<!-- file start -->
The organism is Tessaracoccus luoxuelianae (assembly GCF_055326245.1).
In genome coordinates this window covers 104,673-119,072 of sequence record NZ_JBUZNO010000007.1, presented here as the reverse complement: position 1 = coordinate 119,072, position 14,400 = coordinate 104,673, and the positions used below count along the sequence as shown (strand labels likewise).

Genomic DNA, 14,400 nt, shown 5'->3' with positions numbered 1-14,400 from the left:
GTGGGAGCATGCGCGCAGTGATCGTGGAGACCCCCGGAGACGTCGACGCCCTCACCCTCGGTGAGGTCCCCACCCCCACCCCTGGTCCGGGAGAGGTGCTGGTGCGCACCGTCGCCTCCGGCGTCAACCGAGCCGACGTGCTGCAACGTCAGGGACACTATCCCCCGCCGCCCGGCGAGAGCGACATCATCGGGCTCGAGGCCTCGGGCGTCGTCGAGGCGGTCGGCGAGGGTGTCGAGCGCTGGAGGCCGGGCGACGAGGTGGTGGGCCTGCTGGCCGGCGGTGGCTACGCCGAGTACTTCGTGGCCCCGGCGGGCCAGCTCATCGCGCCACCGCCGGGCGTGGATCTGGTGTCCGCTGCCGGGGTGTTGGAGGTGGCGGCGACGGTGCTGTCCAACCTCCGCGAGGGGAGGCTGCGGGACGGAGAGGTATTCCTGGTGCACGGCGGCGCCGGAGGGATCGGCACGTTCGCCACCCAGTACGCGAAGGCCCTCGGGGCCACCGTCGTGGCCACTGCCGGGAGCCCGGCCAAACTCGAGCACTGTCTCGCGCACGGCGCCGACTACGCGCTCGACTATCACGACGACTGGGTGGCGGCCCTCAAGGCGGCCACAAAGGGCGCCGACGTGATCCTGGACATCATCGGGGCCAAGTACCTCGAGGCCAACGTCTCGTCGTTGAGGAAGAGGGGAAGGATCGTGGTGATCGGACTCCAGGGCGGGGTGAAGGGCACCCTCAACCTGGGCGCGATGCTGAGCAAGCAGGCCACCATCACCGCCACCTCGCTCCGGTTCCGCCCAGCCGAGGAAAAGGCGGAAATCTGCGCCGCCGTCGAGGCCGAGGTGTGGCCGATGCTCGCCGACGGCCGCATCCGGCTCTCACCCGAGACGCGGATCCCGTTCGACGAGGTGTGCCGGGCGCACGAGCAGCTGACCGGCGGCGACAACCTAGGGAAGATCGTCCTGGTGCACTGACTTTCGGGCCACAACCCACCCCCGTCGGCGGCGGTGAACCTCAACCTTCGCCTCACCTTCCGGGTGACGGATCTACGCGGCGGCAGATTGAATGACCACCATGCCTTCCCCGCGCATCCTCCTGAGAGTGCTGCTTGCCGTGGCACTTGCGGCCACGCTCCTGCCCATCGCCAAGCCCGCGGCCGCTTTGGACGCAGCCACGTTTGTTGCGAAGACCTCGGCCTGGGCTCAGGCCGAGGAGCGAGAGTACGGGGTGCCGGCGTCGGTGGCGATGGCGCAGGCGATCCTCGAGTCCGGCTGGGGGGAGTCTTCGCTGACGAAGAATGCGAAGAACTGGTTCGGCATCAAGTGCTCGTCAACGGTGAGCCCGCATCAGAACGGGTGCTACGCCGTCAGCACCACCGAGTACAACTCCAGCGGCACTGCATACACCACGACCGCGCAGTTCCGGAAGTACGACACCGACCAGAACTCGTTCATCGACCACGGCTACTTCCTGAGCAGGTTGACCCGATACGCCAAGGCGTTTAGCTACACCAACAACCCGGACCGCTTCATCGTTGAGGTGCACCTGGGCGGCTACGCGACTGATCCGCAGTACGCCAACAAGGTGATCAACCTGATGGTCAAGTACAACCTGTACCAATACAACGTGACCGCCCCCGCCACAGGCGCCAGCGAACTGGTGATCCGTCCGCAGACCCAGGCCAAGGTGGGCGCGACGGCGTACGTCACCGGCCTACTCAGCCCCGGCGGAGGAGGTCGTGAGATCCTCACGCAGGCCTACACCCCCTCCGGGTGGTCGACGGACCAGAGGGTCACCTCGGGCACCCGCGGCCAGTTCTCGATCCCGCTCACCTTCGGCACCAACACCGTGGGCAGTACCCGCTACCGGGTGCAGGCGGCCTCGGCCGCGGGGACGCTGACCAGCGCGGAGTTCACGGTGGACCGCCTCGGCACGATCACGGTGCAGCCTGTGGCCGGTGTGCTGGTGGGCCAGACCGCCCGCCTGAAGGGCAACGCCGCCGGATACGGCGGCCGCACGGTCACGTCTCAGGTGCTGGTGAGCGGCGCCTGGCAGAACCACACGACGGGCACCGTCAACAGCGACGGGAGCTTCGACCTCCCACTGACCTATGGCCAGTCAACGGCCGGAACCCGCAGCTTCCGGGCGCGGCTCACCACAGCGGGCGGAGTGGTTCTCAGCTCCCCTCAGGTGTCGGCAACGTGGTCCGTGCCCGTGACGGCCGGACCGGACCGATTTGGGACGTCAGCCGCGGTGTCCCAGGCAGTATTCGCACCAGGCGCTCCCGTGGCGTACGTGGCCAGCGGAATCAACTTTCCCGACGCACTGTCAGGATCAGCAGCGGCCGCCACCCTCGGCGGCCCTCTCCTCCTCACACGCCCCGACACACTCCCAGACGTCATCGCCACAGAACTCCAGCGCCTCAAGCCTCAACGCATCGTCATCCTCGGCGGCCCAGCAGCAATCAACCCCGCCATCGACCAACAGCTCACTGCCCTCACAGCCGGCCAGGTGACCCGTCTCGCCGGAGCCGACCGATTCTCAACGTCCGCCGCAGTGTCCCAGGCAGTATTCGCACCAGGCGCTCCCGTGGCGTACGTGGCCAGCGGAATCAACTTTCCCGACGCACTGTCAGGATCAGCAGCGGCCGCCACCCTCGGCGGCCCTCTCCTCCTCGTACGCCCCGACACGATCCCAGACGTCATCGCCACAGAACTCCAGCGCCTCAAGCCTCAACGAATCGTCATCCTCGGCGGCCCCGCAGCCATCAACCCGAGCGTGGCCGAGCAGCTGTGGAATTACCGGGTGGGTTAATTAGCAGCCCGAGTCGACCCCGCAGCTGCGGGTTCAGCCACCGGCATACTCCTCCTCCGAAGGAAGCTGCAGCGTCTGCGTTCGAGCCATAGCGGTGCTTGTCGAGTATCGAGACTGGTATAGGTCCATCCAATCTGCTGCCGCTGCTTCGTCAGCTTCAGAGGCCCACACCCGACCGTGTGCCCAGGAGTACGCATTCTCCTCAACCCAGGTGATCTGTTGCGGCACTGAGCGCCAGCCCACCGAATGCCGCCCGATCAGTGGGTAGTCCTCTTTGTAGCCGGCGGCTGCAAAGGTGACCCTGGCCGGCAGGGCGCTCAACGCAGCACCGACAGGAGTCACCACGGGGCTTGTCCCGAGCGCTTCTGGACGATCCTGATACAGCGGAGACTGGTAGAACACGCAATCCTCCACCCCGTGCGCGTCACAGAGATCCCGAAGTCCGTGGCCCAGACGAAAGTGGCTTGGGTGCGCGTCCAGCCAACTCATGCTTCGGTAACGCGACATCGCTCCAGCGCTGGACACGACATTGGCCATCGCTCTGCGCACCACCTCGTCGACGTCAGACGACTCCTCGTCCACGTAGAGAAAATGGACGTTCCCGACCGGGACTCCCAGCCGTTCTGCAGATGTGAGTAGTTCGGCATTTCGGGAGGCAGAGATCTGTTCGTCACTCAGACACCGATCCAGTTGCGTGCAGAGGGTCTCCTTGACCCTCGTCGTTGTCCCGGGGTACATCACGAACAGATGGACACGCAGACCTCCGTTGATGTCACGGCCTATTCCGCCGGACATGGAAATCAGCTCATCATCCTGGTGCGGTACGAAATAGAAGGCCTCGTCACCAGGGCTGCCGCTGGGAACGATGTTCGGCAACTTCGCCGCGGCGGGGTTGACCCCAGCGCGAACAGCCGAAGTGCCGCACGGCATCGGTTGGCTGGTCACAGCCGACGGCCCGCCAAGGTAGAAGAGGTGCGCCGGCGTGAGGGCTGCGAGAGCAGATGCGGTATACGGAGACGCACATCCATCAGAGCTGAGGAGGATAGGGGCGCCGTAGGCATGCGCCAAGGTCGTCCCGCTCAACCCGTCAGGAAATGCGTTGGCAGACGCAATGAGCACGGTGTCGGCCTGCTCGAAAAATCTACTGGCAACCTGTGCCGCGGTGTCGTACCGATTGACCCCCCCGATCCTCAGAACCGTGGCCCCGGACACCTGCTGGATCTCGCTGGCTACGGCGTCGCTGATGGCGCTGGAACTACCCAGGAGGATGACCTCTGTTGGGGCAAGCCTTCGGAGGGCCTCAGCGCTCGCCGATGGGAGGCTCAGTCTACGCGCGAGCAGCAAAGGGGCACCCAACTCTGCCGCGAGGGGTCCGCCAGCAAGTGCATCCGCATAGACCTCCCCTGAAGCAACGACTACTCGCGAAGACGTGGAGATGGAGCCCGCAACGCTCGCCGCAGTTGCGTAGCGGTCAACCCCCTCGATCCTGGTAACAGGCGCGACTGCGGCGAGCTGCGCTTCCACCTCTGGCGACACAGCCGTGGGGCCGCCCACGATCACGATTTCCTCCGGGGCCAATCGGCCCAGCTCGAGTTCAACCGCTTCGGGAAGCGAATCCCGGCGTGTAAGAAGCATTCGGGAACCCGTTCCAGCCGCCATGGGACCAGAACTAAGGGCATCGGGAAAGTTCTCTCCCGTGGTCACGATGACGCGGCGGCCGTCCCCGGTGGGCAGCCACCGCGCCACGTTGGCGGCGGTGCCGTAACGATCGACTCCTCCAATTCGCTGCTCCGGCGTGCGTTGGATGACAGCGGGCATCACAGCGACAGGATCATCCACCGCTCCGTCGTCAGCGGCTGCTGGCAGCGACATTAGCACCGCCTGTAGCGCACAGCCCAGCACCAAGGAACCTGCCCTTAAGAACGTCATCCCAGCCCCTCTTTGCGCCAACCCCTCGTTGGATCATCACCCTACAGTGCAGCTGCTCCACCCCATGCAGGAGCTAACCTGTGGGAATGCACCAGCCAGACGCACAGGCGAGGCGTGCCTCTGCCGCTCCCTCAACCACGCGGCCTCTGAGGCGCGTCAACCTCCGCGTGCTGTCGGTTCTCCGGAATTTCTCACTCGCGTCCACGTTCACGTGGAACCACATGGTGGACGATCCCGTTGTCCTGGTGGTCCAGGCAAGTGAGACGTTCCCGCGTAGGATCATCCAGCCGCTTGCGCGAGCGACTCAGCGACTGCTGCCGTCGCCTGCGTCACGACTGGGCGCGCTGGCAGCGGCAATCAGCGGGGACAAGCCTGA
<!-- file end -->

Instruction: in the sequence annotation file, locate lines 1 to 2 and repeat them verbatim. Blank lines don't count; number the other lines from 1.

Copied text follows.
The organism is Tessaracoccus luoxuelianae (assembly GCF_055326245.1).
In genome coordinates this window covers 104,673-119,072 of sequence record NZ_JBUZNO010000007.1, presented here as the reverse complement: position 1 = coordinate 119,072, position 14,400 = coordinate 104,673, and the positions used below count along the sequence as shown (strand labels likewise).